The top deck of the Dream is ringed by the AquaDuck Water Coaster. // © 2011 Disney Cruise Line
Disney Dream Facts
Staterooms inside: 150
Staterooms ocean view: 199
Staterooms verandah: 901
Restaurants and lounges: 21
Itinerary: The Disney Dream will sail alternating three- and four-night cruises from Port Canaveral, Fla., to the Bahamas and Disney's private island, Castaway Cay. During the summer, the ship will sail four- and five-night itineraries with two stops at Castaway Cay.
In January, Disney Cruise Line inaugurated the Disney Dream, its
first new ship in more than a decade. Naturally, the introduction of
Disney's first ship of the 21st century -- especially from a brand with
such loyal followers -- was accompanied by widespread interest and
excitement. After experiencing the Dream firsthand, in this case at
least, the hype is justified as the ship provides a major upgrade for
In building the
Dream, Disney Cruise Line made sure it delivered for its core audience
of families in a big way. Passengers will be amazed by the sheer volume
of possibilities and amenities available to kids -- let alone by the
attention to detail.
As one might expect, the kids' clubs on the
Dream are some of the most elaborate at sea, featuring dedicated space
for a range of ages (3 months-3 years; ages 3-10; ages 11-13; and ages
14-17). Each space is equipped with the latest -- and coolest --
gadgets, innovations and play structures. In Disney's Oceaneer Club
(ages 3 to 10), for example, the most popular feature was the Magic
PlayFloor. A first in the cruise industry, this huge interactive floor
allows children to engage in group activities where their movements
determine what takes place on the floor around them. For instance, on
one visit, a group of kids played a game where they "kicked" a virtual
ball back and forth across the screen in the floor.
One of the
most popular attractions on the Dream is the AquaDuck Water Coaster,
which takes guests seated on an inflatable raft in a water-filled tube
around the outside of the top deck -- and even over the edge of the ship
-- for a truly unique ride. Other onboard options for kids on the Dream
include two swimming pools (and a third for adults only); Nemo's Reef
Splash Zone, a water-play area; a jumbo LED screen that shows classic
Disney movies throughout the day; and Goofy's Sports Deck, with
miniature golf, basketball, volleyball and two virtual sports
The entertainment options don't stop once passengers
go indoors, either. The Dream's Buena Vista Theatre shows first-run
movies -- including movies in 3D, a first at sea -- while an expanded
1,340-seat Walt Disney Theatre features live musicals. There is also the
Midship Detective Agency, which is basically a very clever scavenger
hunt utilizing clues hidden in digitally animated artwork throughout the
ship set to a private-eye theme.
Even some of the dining venues
feature special entertainment for kids. For instance, during dinner at
the Animator's Palate (which is completely redesigned from similar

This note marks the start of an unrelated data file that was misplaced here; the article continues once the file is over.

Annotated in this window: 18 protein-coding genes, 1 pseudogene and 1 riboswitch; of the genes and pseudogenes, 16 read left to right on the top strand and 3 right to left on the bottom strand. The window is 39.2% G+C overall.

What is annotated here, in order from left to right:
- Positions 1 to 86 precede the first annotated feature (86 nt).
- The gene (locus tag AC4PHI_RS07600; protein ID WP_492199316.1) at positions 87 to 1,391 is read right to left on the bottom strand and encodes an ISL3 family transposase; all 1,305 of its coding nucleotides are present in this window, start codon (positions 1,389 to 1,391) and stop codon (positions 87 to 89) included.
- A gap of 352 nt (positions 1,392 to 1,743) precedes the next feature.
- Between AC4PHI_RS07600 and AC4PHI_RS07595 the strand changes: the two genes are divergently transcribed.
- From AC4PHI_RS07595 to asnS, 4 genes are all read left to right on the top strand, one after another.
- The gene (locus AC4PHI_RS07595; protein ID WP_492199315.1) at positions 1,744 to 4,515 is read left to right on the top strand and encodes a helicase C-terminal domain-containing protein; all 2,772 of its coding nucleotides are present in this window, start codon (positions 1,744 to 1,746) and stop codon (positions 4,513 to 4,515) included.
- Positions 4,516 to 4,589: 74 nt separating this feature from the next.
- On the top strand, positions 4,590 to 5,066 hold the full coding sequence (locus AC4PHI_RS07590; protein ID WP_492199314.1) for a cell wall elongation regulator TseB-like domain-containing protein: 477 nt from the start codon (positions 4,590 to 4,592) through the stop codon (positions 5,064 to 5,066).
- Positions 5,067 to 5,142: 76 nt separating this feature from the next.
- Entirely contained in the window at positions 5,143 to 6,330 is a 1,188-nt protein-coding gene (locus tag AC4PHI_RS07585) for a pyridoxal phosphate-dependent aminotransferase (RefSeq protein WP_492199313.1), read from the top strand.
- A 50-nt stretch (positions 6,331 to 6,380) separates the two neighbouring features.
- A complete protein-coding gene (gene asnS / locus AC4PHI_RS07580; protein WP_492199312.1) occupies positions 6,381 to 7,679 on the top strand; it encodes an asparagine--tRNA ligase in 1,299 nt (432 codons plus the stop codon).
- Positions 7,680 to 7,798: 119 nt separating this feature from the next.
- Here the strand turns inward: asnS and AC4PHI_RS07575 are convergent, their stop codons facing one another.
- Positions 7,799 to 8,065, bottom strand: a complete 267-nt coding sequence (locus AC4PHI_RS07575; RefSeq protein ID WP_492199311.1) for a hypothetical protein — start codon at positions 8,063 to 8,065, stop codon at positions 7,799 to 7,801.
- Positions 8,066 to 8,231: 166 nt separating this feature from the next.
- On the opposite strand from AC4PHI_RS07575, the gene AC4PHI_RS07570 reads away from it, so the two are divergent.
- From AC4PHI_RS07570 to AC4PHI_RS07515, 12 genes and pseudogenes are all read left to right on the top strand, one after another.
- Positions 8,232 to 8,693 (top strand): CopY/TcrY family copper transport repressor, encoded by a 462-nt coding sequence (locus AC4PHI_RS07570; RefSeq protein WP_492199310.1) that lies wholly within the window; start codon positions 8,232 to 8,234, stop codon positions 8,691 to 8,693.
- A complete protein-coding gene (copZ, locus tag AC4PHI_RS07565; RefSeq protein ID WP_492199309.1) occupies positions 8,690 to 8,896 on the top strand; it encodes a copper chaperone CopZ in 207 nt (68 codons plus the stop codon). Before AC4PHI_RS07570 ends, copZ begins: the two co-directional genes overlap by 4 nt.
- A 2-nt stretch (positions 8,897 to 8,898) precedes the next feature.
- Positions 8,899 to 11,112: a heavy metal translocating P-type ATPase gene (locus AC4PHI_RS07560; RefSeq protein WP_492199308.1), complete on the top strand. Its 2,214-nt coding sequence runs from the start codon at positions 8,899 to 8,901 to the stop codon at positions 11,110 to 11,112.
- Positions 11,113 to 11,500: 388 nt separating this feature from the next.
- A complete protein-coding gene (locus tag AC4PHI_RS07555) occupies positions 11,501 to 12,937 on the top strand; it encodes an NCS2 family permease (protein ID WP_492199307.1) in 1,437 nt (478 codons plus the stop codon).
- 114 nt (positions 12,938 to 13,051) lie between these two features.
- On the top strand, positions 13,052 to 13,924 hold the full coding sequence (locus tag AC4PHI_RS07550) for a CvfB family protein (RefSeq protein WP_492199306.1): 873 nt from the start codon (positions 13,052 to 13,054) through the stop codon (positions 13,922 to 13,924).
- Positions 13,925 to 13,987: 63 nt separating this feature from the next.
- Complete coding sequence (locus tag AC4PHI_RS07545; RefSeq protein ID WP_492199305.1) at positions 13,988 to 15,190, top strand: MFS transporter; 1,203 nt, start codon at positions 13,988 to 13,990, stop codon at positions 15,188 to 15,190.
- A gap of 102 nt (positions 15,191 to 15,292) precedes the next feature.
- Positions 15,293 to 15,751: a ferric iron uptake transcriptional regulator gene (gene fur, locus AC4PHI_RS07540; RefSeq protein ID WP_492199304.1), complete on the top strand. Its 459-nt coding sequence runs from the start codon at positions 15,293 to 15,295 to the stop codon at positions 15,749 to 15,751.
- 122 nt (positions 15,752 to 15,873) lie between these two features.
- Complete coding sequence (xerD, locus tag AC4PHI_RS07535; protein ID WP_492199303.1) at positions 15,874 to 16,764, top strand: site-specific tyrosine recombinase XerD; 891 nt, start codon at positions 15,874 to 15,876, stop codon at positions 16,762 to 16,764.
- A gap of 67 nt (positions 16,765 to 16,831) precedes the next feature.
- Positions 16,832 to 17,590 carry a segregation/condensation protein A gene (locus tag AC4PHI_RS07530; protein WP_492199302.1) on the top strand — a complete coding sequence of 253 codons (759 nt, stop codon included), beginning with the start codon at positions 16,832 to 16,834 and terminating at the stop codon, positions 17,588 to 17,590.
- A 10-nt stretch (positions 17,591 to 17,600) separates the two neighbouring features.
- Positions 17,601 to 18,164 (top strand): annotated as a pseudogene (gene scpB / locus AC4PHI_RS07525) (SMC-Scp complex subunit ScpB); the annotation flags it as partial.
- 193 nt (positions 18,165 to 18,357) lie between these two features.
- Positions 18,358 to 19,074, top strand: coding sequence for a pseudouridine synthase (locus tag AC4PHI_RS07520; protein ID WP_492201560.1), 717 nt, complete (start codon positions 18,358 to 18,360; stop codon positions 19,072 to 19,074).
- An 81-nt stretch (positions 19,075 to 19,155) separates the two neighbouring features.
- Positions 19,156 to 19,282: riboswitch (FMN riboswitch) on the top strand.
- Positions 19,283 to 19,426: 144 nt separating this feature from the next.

venues on Disney's previous ships), the monitors in the restaurant are
transformed into virtual "windows" that look out onto an animated
underwater world while Crush, the laidback sea turtle from the film "Finding Nemo," swims from window to window, engaging guests in
real-time interactive conversations.
For Adults Too
amenities and activities for kids are going to get the lion's share of
attention, and rightly so, the Dream has plenty that will appeal to
adults as well.
First, in addition to being very comfortable and
modern, the staterooms all feature a separate (and by cruise standards
roomy) commode and bath/shower, which is great for families traveling
together. Also, the cabins feature wireless phone service that allows
passengers to take their stateroom phone with them all over the ship --
making it easy to call and check in on little ones at the kids' clubs,
Disney took fine dining a step further on the Dream as
well, with a variety of adults-only options. Remy is the line's
first-ever premier dining option, where guests can sample
French-inspired cuisine from two award-winning chefs, and Palo is a
redesigned version of one of Disney's signature restaurants that
features the cuisine of northern Italy. Nestled between Palo and Remy is
Meridian, an adults-only lounge for pre- or post-dinner cocktails.
Finally, the Disney Dream features an adults-only (18 years and older) section of the ship called The District. This area
the District Lounge, with live piano music; 687, a modern pub; Pink, a
stylish upscale cocktail lounge with an emphasis on champagne; Skyline, a "sky bar" with ever-changing virtual views of city skylines; and
Evolution, a nightclub.
For those who are more concerned with
wellness than well drinks, there is the Senses Spa & Salon, with 17
private treatment rooms and an extensive menu of services.
much to explore and experience on the Dream, the most difficult part for
passengers on the ship's three- and four-night cruises from Port
Canaveral, Fla., to the Bahamas, is going to be time management.
Fortunately, the Disney Fantasy -- the Dream's sister ship -- joins the
fleet in 2012, giving families yet another excuse to sail off to